Northern Ireland Equality Commission Calls For Action On Race Discrimination Laws
Equality Commission for Northern Ireland has spoken of its concern that black and minority ethnic people in Northern Ireland have less protection against discrimination, harassment and victimisation than people in Great Britain.
Eileen Lavery, Head of Advice and Compliance at the Equality Commission said: “The Equality Commission has been increasingly concerned about shortcomings in Northern Ireland’s race legislation. There are no quick or easy answers to eliminating inequality and deep-seated prejudices like racism. We must all be prepared to deal with the unwelcome fact that many people experience daily abuse because of their race and it is important that we try to eliminate such prejudices at all ages and in all parts of life. “
“One of the Commission’s duties is to keep equality legislation under review and to work towards eliminating discrimination. We want to ensure that people in Northern Ireland have no less protection from discrimination than people in Great Britain and we have made submissions on this important issue to Government, to the United Nations Committee on the Elimination of Racial Discrimination (CERD) and to the Council of Europe under its Framework Convention for the Protection of National Minorities.”
“The drive for greater equality can also be helped by improving information about the composition of the workforce on the basis of ethnic origin and nationality. We do not have accurate information on the numbers of migrant workers and new residents. Gathering this would enable a more accurate assessment to be made of fair participation in employment of minority ethnic people.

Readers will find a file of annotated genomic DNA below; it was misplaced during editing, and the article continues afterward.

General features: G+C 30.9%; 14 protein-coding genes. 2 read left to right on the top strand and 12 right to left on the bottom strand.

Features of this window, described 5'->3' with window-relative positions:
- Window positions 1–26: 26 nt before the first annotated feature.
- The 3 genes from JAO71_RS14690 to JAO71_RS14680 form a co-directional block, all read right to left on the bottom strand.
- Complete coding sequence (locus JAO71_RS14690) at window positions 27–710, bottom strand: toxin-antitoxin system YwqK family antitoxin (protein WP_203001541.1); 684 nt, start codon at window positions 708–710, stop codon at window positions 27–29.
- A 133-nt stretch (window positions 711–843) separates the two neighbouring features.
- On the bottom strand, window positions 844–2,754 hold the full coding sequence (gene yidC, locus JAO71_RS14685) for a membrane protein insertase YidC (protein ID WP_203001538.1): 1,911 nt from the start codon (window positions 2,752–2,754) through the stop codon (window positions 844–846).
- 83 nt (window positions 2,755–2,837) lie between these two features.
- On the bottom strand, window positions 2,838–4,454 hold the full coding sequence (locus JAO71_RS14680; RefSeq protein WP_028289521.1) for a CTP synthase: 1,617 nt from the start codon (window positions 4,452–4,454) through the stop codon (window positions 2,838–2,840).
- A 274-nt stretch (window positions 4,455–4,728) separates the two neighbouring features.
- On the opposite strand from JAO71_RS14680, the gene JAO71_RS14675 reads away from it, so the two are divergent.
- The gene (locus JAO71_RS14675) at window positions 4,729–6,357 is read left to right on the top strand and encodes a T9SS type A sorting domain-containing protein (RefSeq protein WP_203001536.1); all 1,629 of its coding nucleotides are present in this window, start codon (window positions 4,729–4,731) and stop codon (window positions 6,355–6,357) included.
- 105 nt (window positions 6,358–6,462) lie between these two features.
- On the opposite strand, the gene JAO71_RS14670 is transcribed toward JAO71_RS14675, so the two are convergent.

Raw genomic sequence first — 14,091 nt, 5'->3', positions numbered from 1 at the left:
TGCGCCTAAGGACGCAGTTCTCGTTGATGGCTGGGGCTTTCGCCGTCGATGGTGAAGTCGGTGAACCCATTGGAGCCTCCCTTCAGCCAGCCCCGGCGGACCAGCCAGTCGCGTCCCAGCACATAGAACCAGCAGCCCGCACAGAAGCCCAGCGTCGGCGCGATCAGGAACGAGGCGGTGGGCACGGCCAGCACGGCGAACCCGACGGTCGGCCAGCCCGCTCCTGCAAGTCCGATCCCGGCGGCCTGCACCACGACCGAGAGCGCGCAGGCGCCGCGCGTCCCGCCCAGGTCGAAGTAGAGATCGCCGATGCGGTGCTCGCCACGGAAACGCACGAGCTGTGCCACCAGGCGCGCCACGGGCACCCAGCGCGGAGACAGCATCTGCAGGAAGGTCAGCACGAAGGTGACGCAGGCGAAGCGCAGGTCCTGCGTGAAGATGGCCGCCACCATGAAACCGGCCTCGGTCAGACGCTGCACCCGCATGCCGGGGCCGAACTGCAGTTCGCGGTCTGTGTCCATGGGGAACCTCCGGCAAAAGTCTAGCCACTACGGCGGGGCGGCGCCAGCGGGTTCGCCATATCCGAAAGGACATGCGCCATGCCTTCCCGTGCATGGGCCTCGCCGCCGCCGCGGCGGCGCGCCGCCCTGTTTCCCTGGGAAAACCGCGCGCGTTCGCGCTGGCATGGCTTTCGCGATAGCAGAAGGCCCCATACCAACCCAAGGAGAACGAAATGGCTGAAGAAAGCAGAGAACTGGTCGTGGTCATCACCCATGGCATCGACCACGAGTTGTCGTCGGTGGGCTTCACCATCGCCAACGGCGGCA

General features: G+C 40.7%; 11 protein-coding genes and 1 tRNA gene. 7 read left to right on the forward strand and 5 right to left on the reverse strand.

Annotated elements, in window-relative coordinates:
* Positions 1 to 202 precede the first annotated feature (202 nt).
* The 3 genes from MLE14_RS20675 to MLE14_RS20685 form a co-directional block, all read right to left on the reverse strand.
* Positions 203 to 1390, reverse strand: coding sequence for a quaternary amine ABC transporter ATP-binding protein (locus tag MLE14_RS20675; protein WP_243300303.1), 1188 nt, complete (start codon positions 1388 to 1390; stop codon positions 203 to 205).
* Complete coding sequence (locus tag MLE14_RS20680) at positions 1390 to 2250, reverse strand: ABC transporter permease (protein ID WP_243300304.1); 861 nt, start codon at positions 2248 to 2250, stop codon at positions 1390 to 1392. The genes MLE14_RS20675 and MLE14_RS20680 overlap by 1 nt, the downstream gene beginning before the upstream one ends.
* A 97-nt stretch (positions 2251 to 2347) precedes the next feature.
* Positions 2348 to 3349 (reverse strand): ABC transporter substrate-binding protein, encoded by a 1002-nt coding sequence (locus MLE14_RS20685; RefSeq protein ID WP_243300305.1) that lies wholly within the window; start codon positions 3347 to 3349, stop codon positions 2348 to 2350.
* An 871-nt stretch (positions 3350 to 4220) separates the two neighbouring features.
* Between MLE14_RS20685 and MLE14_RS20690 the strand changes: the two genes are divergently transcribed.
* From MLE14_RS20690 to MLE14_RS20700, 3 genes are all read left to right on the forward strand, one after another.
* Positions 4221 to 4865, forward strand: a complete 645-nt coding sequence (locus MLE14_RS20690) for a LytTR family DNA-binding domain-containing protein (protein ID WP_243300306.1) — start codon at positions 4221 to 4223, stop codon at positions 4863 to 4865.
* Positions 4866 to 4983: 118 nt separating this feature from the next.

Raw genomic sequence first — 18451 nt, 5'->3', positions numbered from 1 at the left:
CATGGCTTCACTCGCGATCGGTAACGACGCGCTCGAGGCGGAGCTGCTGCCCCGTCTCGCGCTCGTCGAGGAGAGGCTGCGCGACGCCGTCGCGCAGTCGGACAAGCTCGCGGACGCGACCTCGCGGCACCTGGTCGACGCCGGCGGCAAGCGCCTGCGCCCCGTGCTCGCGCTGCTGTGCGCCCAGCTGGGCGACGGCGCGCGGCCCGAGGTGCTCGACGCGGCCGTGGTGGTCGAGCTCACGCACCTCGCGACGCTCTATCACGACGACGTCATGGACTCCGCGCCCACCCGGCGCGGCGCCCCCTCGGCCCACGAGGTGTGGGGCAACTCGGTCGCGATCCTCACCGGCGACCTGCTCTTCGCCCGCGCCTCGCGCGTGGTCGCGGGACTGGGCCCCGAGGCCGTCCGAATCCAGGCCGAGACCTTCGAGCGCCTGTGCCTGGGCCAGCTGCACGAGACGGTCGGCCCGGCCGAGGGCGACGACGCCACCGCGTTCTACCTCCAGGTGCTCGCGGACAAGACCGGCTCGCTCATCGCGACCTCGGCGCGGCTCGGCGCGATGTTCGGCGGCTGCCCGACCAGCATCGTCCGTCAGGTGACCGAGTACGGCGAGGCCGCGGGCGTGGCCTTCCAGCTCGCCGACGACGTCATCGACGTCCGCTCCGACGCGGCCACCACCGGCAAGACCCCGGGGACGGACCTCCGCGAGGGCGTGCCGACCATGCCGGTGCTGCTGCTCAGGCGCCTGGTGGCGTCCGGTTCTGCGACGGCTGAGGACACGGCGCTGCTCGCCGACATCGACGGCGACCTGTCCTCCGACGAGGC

“OFMdFM last year published Guidance on Monitoring Racial Equality, designed to assist public bodies improve service delivery and equality for minority ethnic and migrant populations living here. We have also urged that the monitoring information already gathered by all employers under the Fair Employment monitoring regulations be extended to include information on nationality and ethnic origin.”
Other areas where the Equality Act 2010 has strengthened race equality legislation in Great Britain, but not in Northern Ireland, include a greater discretion for employers, service providers and public authorities to take positive action in pursuit of race equality; stronger powers for employment tribunals allowing them to make recommendations which benefit the whole workforce; extended protection for local councillors against racial discrimination; and strengthened protection from victimisation for black and minority ethnic pupils in schools .
Lavery added: “The current situation, where we lag behind Great Britain in a number of areas of equality law, imposes a particular disadvantage for minority ethnic people. The Equality Commission is committed to ensuring that our equality legislation meets the needs of all people in Northern Ireland, is consistent and that it takes account of our changing society. We will continue to engage with government, equality groups, political parties and people throughout our community to make this a reality.”
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